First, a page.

|Palos Verdes Blue|
Private investigator Jack Liffey is hired to find Blue, a teenage girl missing in L.A. His investigation leads to some surprises, including a gang of rich teenage surfers, in Palos Verdes Blue, by John Shannon.
" Beatrice would have to pay in the end too, if her sister did. He stared at the classic feminist novels abandoned across her small desk - The Golden Notebook, Jane Eyre, and a couple of Anais Nins. There really are no survivors in a shattered family, he thought."p. 23
Though the plot outline of the connections between a missing teen, illegal immigrants, and a gang of wealthy young surfers defending their beach territory is a good one, the techniques for writing the novel prevented me from really getting into the book.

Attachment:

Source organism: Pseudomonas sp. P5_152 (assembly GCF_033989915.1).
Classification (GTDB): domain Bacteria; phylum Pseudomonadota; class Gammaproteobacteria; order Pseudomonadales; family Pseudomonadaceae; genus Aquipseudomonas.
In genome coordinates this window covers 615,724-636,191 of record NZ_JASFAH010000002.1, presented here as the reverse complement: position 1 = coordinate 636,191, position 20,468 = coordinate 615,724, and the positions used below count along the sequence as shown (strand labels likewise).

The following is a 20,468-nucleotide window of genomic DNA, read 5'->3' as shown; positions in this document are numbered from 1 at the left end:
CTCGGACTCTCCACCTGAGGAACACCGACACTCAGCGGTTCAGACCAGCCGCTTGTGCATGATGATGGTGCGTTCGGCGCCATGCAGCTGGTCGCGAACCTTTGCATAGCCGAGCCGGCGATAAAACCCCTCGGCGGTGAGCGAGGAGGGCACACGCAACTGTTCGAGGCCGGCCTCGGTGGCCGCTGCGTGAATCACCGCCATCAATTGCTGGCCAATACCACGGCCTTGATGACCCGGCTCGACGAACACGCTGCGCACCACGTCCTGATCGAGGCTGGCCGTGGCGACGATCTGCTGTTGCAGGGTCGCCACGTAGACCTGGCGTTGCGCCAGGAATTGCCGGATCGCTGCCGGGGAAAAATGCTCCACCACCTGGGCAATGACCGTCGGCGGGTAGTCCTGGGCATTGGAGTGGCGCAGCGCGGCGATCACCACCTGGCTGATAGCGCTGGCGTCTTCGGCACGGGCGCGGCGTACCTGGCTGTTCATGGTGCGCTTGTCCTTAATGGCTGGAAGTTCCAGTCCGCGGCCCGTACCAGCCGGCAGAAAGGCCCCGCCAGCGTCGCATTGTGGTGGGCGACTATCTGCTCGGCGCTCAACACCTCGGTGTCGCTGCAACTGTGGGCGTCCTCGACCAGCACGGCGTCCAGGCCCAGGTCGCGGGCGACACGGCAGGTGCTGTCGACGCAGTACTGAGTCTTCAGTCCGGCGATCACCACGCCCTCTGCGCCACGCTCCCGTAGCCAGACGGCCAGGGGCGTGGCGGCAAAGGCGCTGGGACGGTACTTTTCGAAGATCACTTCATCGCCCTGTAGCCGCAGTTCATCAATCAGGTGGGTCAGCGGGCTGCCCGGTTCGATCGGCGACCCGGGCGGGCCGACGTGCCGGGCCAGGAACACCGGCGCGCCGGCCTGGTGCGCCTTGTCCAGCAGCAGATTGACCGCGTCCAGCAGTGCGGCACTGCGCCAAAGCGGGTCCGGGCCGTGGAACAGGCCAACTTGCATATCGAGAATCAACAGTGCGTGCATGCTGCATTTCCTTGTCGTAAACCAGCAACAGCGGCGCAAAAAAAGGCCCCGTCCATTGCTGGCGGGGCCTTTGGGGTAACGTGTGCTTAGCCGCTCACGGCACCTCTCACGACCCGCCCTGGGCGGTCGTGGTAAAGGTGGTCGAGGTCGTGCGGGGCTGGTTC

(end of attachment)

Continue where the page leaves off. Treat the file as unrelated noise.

There are many points of view, different stories running at the same time, and the switching back and forth from third person to first person narrations had me a bit confused. I wish I could have gotten more involved in the characters, especially private eye Jack and his daughter Maeve.
As far as plot, the book does a good job overall of presenting the problems of the California scene, particularly of young people. Health, gang warfare, undocumented workers, teen sexuality, even California mudslides are covered in Palos Verdes Blue.
Book provided by the author/publisher, for my objective review.